Tuesday 3 December 2013

Nocturne - The Romantic Life of Frederic Chopin

Lucy Parham - photography by © Sven Arnstein
Lucy Parham © Sven Arnstein
Pianist Lucy Parham's programme Nocturne - The Romantic Life of Frederic Chopin interviews spoken narration with Chopin's piano music to create a picture of Chopin and his relationship with George Sand. Parham was joined by actors Juliet Stevenson and Samuel West at Middle Temple Hall on 3 December 2013 for a performance of Nocturne as part of Temple Song 2013. 

Whilst George Sand has left a comprehensive written record of her relationship with Chopin, the composer's own surviving letters are by no means as revealing and Parham has compiled the narration from a variety of sources, often contemporaries reminiscing about Chopin and about his piano playing.

The narration was roughly chronological, starting with Chopin's arrival in Paris in 1831. Whilst generally West played Chopin and Stevenson played George Sand, both slipped into other characters and provided linking narrations. We heard fascinating descriptions of Chopin's playing from such contemporaries as Sir Charles Halle, as well as the discussion between Liszt about the merits of performing in concerts and why Chopin preferred not to. The first half concluded with Chopin's first meeting with Sand, Liszt's warning to Chopin about her behaviour to her lovers, and Sand's pursuit of Chopin.

The best documented episode in their relationship was their disastrous trip to Majorca, there were problems with accommodation, lack of a piano, with the locals, with an imported piano being impounded, with the weather and Chopin's illness (which may have been cystic fibrosis rather than tuberculosis). We not only have Sand's descriptions but also Chopin's in letters to his sister, which provided a fine counterpoint. Sand and Chopin's later relationship is based heavily on Sand's reminiscences and as she was a novelist, you wonder whether she was re-writing history. We also heard  reminiscences from their friend, the painter Delacroix. And finally, the description of Chopin's final moments from Sand's daughter Solange.

Frederic Chopin by Bisson in 1849
Frederic Chopin by Bisson in 1849
What gave the narration depth was the fact that it was interwoven with Parham's playing of Chopin's music, so that we would intercut from a description of Chopin's own playing to one of the composer's pieces, or interweave music with Sand talking about how Chopin spent most of the day composing. The result formed an interesting narrative and did help illuminate the music.

Parham's choice of pieces was not historical, she didn't necessary play them in their position in the historical narrative, instead choosing to reflect the emotional tenor of the story, though I think the selection could probably have done with including a little more of Chopin's sturm und drang. Each half finished with a substantial piece, one of the Ballades.

She started with an atmospheric and melancholy performance of the Nocturne in C minor, Op.48 No.1 in which she displayed a nice flexibility and lightness of touch in the right hand combined with a strong bass, plus some spectacular passagework in the octave runs. A crisp account of the Polonaise in A Op.40 no.1 followed, so rhythmic that you felt you could dance to it, but still flexible. The Waltz in C sharp minor Op.64 No.2 was taken at a nice speed, but with a lovely flexible rubato, it was very affecting and certainly not languid.  The Etude in A flat Op.25 No.1 was elegant and flowing, with a lovely rippling effect in the right hand, it is not called the Aeolian Harp for nothing. The Mazurka in D Op.33 No.2 was nicely exuberant, but you still felt you could dance to it. The first half finished with the Ballade No. 3 in A flat, Op.47, which started in a deceptively simple manner, with a light and relaxed lilting rhythm, but then Parham developed some stunning power, though the performance perhaps lacked the edge of danger which I think the work needs.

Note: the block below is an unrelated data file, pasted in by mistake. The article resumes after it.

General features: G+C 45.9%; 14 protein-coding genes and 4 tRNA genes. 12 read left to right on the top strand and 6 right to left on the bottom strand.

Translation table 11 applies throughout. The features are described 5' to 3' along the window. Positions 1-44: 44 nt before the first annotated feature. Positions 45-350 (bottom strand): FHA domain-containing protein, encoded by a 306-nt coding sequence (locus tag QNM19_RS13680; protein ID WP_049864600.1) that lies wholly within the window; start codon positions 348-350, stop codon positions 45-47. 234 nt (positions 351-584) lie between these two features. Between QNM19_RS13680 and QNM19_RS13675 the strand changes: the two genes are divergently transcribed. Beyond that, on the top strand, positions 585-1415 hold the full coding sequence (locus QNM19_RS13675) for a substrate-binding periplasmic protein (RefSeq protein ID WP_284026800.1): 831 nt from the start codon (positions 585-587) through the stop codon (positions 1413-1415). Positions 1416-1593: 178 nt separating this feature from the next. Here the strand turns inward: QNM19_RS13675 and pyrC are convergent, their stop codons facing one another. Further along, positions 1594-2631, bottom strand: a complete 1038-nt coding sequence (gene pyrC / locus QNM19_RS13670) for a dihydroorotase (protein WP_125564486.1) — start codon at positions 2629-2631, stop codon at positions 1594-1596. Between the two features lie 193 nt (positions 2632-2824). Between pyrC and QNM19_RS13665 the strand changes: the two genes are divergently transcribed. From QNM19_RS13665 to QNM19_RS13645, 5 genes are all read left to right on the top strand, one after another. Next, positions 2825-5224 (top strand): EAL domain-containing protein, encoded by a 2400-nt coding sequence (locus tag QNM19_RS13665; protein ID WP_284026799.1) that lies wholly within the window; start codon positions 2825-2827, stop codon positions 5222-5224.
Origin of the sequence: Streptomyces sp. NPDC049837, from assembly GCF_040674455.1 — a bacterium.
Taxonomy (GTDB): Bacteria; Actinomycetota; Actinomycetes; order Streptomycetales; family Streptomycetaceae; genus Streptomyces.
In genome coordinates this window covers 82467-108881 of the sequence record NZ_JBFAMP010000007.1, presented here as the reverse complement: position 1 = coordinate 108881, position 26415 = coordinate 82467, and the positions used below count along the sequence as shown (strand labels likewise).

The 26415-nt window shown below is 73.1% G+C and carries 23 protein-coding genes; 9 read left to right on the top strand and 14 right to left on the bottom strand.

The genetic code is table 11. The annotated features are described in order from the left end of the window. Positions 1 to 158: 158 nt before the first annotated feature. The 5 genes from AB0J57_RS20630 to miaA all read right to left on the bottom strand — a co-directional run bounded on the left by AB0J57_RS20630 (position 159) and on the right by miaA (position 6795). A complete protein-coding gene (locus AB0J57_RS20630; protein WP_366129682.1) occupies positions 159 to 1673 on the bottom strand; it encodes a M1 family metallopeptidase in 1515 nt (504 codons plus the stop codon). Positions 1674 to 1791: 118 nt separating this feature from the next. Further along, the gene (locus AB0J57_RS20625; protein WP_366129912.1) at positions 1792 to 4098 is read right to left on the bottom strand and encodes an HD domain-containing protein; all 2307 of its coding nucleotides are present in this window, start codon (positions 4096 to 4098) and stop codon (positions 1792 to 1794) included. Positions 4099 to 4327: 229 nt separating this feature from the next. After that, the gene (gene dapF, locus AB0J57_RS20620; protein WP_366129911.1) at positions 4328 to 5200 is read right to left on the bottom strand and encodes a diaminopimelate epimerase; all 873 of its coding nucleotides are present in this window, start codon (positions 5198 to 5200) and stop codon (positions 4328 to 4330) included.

George Sand
George Sand
Part two started with the Mazurka in A minor Op.67 No.4, elegant and supple, with lovely flexibility in the right-hand passagework. The Prelude in D flat Op.28, the 'raindrop prelude' was poetic but nicely moving as well, especially as it came straight after George Sand's description of the life in Majorca, where the rain reputedly inspired it. The Prelude in G minor Op..28 was stormy and passionate. The Waltz in C sharp minor Op.64 No.1 was called the 'petit chien' in France, referring to another story which cropped up in Sand's reminiscences. The Nocturne in D flat Op.27 No.2 was poetic and evocative, with Parham's performance growing in intensity as the piece developed. Finally, Ballade No.4 in F minor Op.52 which Parham started in a poetically understated and rather haunting way. As with all of Parham's playing of Chopin, the work was fluid and flowing, as it developed textures thickened and then miraculously thinned, fingerwork was dazzling at times. Parham's performances combined poetry and strength in just the right combination needed to bring out Chopin's music.

It has to be admitted that Middle Temple Hall is not quite ideal for spoken word, as at any given time the actors were facing only three quarters of their audience, but Stevenson and West were richly dramatic in the way they evoked the various personalities and characters. They were very admirable in the way that they slipped in and out of different characters. Whilst looking nothing like George Sand, Stevenson evoked something of her intelligence and fascination, and West was brilliant as the mercurial (and temperamental) Chopin.

Starting on 19 January 2014, Lucy Parham has a series of Sunday matinees at St. John's Smith Square in which she will be performing all four of her composer programmes, on Chopin, Liszt, Debussy and Robert and Clara Schumann.

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